~ Don't go replacing your biological filtration media all the time. At the most only replace half the coarse sponge or other bio filter media at once. If you remove it all and replace with fresh, the water will go milky as the sponge bacteria's nemesis 'the cloudy water' bacteria blooms. Keep your filter bacteria alive and they will keep your fish alive, your water clear and the tank smell free.

~ Something many people don't factor in, is their chemical and mechanical filter media. Once this is over a month old it starts to get colonized by sticky bacteria, and thus becomes part of the biological filtration. You need to keep this in mind when changing it. Anything with surface area will grow microbes on it, and potentially cause a water column bacterial bloom if its removed. This is even true for lava rock, gravel and sand! A good rule is, whenever you remove a lot of surface area from an aquarium, drop the feeding levels a bit for a week or so. This allows the filter bacterial to populate other areas more densely to respond to left over ammonia. If you don't drop feed levels, cloudy water bacteria will bloom to take advantage!

~ When cloudy water bloom its a strange situation. On one hand its dangerous to the fish as the bacteria are stripping most the oxygen from the water BUT the floaty bacteria are removing ammonia from the water. So.... the tank looks bad, and the fish are competing with the bacteria for oxygen BUT at least they are reducing the ammonia which does very real damage to fish eyes and gills.

~ Cloudy water bacterial blooms are dangerous because the bacteria remove so much oxygen from the water. They can be controlled efficiently using UV sterilizers/clarifiers BUT if the cause of the cloudy water IS AMMONIA then the UV will convert the cloudy water back into ammonia! Its a good idea when using a UV to test for ammonia after the water clears. If it is at dangerous levels, then its time to get in a water change to dilute ammonia, or to add a chemical filtration media like zeolite. We don't want to create a fish kill solving what is mostly an aesthetic problem.

~ Because bacteria need lots of oxygen to transform toxic fish waste to less dangerous nitrate we need lots! The water coming out of a filter may not contain much oxygen if it has passed through lots of bacteria. These low oxygen outputs are best across the surface of the tank where they can release carbon dioxide and dissolve more oxygen. The amount of oxygen entering the water is related to the surface area of the aquarium. Where the air meets the water is where it all happens. If the surface is rough with popping bubbles and swirling filter/powerhead current it will have a much greater surface area. Ensure the surface of the aquarium is rippled and disturbed to ensure good water oxygenation. The last thing you want is any bacteria competing with fish for oxygen and the fish coming off second best! During ‘milky/cloudy water bacteria’ blooms, the bacteria in the water will be consuming even more oxygen. Reduce feeding and increase aquarium oxygenation.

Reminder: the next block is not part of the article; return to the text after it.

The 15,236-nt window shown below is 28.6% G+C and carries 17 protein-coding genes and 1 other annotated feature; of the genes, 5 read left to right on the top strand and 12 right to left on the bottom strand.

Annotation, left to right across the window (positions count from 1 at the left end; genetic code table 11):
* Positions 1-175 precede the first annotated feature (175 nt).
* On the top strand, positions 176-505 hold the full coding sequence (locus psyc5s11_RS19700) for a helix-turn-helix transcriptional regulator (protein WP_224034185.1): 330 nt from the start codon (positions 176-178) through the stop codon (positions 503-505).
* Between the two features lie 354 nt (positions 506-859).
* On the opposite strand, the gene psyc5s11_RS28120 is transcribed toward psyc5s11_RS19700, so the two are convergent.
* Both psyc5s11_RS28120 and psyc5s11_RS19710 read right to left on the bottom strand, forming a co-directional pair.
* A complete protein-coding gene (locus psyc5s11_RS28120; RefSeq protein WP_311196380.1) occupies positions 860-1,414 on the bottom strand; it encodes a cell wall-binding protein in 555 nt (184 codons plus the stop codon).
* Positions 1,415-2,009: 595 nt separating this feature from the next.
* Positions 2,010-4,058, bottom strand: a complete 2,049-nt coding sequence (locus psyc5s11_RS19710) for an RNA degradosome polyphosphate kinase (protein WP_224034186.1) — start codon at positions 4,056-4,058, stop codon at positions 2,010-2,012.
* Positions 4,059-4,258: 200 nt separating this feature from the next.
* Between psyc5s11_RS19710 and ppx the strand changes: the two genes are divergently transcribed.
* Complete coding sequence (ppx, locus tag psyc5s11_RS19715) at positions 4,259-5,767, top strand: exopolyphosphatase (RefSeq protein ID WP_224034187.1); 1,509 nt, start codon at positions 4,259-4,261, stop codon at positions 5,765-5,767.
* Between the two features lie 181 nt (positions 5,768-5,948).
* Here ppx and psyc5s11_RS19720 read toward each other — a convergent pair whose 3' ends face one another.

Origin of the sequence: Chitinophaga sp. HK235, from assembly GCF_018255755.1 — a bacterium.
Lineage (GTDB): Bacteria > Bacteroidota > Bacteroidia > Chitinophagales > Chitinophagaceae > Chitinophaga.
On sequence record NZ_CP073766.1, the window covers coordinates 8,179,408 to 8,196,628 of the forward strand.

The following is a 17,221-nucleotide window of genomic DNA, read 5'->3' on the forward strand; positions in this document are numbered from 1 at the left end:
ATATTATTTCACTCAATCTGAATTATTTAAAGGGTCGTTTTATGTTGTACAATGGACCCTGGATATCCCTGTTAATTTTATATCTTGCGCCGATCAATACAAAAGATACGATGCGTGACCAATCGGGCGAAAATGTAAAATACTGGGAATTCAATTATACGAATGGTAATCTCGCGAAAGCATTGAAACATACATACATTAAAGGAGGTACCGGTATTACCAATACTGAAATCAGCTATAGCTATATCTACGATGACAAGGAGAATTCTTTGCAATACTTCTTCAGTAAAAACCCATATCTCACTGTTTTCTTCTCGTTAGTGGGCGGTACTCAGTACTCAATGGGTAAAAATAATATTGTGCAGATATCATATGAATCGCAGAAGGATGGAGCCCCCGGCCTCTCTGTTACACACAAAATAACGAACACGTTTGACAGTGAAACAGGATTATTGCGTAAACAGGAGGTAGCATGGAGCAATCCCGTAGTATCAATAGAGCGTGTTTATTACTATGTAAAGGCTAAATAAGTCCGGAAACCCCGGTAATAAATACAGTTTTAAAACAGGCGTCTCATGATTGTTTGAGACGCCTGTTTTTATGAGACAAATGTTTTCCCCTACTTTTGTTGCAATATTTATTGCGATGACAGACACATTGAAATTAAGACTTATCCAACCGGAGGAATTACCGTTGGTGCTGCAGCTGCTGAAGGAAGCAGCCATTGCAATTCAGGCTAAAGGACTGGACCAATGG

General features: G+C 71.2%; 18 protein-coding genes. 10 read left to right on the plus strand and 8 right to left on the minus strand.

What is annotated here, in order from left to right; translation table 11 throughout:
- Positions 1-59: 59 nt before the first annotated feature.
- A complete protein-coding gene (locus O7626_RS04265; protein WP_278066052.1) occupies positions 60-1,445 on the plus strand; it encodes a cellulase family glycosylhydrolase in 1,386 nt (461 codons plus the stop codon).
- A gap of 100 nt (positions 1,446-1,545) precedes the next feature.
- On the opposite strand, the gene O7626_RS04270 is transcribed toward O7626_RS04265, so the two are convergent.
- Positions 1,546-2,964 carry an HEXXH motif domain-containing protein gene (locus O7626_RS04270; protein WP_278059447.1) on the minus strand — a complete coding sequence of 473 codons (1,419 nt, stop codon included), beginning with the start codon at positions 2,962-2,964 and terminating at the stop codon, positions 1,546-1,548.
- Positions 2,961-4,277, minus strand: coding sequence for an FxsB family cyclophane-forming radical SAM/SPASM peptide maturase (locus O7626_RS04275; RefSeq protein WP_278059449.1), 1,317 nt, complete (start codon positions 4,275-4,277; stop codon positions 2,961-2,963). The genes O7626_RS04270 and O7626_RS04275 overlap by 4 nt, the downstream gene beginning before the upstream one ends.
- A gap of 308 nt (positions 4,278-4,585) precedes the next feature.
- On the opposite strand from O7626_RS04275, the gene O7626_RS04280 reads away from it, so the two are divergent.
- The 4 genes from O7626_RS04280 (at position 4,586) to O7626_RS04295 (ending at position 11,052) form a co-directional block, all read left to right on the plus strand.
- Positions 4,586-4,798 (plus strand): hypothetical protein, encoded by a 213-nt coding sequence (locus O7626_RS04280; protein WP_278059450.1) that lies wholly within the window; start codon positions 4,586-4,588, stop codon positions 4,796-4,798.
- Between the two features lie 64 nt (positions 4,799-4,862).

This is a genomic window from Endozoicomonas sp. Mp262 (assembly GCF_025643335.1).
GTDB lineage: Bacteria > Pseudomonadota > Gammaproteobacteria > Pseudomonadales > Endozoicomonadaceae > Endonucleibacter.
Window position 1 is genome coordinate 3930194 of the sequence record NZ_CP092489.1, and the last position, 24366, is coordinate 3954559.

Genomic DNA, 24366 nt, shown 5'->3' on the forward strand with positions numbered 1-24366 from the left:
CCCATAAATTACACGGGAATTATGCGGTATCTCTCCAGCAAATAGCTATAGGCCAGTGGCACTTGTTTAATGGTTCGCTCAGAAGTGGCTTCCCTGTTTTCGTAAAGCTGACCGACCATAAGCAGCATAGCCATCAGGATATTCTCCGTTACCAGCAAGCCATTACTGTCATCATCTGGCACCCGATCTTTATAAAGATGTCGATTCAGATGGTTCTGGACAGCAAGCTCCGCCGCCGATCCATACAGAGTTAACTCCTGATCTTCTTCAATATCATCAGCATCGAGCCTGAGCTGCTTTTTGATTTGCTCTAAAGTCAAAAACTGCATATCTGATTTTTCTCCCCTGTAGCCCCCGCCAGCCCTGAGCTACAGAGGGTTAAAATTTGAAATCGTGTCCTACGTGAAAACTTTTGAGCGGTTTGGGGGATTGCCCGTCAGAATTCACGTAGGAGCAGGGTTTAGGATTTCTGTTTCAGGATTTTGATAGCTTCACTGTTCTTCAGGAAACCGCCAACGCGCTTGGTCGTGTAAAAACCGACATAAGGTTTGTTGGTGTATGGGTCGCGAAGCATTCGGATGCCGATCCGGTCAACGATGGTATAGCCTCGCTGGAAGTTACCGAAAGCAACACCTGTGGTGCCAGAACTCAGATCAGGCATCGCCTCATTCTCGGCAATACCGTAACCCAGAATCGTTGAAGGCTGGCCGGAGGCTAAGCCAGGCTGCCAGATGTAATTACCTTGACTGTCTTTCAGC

~ If your water is cloudy and your filters are cycled you are probably overfeeding. 'Overfeeding' means you are adding more food than the filters are able to easily convert to nitrates.

~ A common mistake is either adding too many fish at once, OR suddenly increasing feed levels rather than doing it at a pace that allows sticky filter microbes to breed up to match the increased ammonia.

~ Fresh foods such as zucchini, pumpkin and cucumber can cause cloudy water. This is usually because they are greedily fed on by fish which results in a sudden spike of ammonia. Or because they suddenly go soft and rot, releasing large quantities of ammonia. The trick is to only add small amounts, and remove any thats not eaten before it goes soft and rots.

~ A dead fish hidden somewhere in the aquarium is an ammonia bomb that will usually trigger a cloudy water bacterial bloom. You can sometimes look diagonally up into an aquarium and see an oil slick on the water surface. This oil slick is a very good sign there is a dead fish hidden somewhere in the aquarium rotting. Its worth checking the intake screen hasn't come off a canister filter as whole fish going into canisters and rotting out of sight can be a serious problem. Rapid water changes and adding a clay treatment like kusuri to soak up fats/oils can help a lot.